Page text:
War is Hell

some people are born with mental challenges.
others have them thrust upon them.

It's one of those statements so brief and true that the real horror of the meaning can almost slip away. In it's original context, the point is much clearer, and inescapable:

    "I am tired and sick of war. Its glory is all moonshine.
    It is only those who have neither fired a shot nor heard
    the shrieks and groans of the wounded who cry aloud
    for blood, for vengeance, for desolation. War is hell."

It was said by a man who had good reason to know - William Tecumseh Sherman. He was a general who led Union troops during the American Civil War, one of the bloodiest conflicts of modern times... but Sherman knew before the war started what lay ahead. Less often quoted is an observation he shared with an enthusiastic Southern friend before a shot was fired:

"You people of the South don't know what you are doing. This country will be drenched in blood, and God only knows how it will end. It is all folly, madness, a crime against civilization! You people speak so lightly of war; you don't know what you're talking about. War is a terrible thing!"

Soon after the war began, Sherman himself had what we would now call a nervous breakdown, but he was recalled to service and with Ulysesses S. Grant can be credited with winning the war for North.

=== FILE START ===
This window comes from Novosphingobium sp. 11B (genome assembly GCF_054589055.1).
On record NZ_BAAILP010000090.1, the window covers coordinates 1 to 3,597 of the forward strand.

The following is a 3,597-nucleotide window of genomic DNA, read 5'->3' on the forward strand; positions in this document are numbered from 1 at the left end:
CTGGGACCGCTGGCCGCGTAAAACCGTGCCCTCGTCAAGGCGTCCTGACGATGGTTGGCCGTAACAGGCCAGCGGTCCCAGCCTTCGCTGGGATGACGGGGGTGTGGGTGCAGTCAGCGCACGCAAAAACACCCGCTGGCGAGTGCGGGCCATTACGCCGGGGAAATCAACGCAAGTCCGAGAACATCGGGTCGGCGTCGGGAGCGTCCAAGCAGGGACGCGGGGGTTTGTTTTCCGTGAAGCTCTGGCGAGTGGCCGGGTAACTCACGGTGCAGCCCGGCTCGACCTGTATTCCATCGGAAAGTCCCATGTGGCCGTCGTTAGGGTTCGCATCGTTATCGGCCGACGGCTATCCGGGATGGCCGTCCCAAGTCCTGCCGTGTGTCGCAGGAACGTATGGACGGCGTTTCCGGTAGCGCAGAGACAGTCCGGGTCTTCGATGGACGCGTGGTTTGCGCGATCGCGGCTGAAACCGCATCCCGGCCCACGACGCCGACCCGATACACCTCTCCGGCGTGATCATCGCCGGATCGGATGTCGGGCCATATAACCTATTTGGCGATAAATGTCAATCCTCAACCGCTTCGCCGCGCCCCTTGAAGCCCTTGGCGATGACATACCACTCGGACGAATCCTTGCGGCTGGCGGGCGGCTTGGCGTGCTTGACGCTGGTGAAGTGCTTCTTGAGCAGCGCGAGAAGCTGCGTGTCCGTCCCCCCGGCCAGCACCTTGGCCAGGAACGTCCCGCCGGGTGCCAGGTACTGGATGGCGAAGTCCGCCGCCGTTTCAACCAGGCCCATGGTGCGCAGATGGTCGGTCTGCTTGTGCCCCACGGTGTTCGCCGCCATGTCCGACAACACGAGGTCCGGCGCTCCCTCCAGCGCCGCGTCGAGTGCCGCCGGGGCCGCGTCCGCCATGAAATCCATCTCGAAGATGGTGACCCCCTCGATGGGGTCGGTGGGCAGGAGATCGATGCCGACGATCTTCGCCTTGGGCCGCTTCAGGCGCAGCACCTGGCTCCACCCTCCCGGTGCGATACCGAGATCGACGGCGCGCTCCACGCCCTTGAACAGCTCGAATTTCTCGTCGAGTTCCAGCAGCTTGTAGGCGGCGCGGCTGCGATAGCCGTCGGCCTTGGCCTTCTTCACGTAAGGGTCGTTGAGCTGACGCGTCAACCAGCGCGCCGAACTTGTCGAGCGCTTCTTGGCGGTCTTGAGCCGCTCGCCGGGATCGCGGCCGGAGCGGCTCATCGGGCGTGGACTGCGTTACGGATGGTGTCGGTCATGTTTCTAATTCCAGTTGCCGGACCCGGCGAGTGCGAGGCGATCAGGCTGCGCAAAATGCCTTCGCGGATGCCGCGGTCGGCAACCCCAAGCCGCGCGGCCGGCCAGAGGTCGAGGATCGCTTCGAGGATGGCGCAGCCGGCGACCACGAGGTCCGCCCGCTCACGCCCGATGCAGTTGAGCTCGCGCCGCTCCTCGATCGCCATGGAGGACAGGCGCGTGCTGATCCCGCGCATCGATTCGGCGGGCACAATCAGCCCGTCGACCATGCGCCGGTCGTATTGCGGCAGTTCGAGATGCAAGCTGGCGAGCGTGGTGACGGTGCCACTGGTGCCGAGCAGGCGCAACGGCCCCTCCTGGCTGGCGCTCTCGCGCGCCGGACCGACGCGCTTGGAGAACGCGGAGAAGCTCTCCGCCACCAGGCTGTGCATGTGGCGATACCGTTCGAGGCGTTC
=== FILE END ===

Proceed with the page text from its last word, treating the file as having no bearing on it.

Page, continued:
Many soldiers on both sides would be diagnosed with what was called "the soldier's disease". In the first world war, it would be called "shell shock".

Symptoms ranged from uncontrollable diarrhoea to unrelenting anxiety. During World War One, four-fifths of men who had entered hospital suffering shell shock were never able to return to military duty. By the end of World War One the British Army had dealt with 80,000 cases of shell shock

In the second, it would be called "combat fatigue". One in four WW2 casualties was caused by "combat fatigue." For those in lengthy, intense fighting, the ratio was one in two.

"I remember the experience as I do a nightmare. A demon seemed to have entered my body."

Audie Murphy

Combat fatigue researcher Frederick Hanson discovered that evacuating a patient home, besides losing him forever as a fighting soldier, often exacerbated his condition. Hanson and others realized that battle fatigued soldiers were often, more than anything else, just fatigued.

The First Armored Division reported that by giving "mentals" complete rest in a safe area near the front, plus hot meals and a bath, 50-70% returned to combat within three days.

1,393,000 soldiers were treated for battle fatigue during WW2. Of all ground combat troops, 37% were discharged for psychiatric reasons. During World War II, 23 percent of US evacuations were for psychiatric reasons. But in Korea, psychiatric evacuations dropped to only six percent.

Now, it's called "post-traumatic stress disorder".
A bigger name for a bigger problem.

For the second year in a row, the U.S. military has lost
more troops to suicide than it has to combat
in Iraq and Afghanistan.

There's reason to believe that the numbers
are actually much higher.

Fifteen to fifty percent of battle fatigue casualties do not recover within 72 hours. Five to fifteen percent of battle fatigue casualties fail to improve sufficiently to return to duty in the combat zone.


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